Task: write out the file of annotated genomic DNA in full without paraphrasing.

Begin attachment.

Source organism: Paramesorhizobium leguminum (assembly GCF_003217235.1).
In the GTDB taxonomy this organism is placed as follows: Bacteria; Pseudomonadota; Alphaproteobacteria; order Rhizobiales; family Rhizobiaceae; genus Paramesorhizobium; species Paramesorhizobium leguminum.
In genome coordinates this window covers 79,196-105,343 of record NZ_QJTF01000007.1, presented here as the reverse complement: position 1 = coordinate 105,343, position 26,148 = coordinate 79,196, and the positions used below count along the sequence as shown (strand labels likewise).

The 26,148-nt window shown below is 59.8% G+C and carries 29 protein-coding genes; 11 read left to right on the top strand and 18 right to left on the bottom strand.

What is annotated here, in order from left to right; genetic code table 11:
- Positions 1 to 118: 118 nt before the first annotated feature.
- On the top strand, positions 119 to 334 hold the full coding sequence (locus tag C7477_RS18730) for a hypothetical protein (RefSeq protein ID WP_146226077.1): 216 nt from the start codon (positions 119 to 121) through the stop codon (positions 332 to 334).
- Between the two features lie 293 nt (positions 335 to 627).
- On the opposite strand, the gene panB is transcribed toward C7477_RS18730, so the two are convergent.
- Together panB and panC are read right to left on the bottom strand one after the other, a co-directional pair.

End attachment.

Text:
Source organism: Paramesorhizobium leguminum (assembly GCF_003217235.1).
In the GTDB taxonomy this organism is placed as follows: Bacteria; Pseudomonadota; Alphaproteobacteria; order Rhizobiales; family Rhizobiaceae; genus Paramesorhizobium; species Paramesorhizobium leguminum.
In genome coordinates this window covers 79,196-105,343 of record NZ_QJTF01000007.1, presented here as the reverse complement: position 1 = coordinate 105,343, position 26,148 = coordinate 79,196, and the positions used below count along the sequence as shown (strand labels likewise).

The 26,148-nt window shown below is 59.8% G+C and carries 29 protein-coding genes; 11 read left to right on the top strand and 18 right to left on the bottom strand.

What is annotated here, in order from left to right; genetic code table 11:
- Positions 1 to 118: 118 nt before the first annotated feature.
- On the top strand, positions 119 to 334 hold the full coding sequence (locus tag C7477_RS18730) for a hypothetical protein (RefSeq protein ID WP_146226077.1): 216 nt from the start codon (positions 119 to 121) through the stop codon (positions 332 to 334).
- Between the two features lie 293 nt (positions 335 to 627).
- On the opposite strand, the gene panB is transcribed toward C7477_RS18730, so the two are convergent.
- Together panB and panC are read right to left on the bottom strand one after the other, a co-directional pair.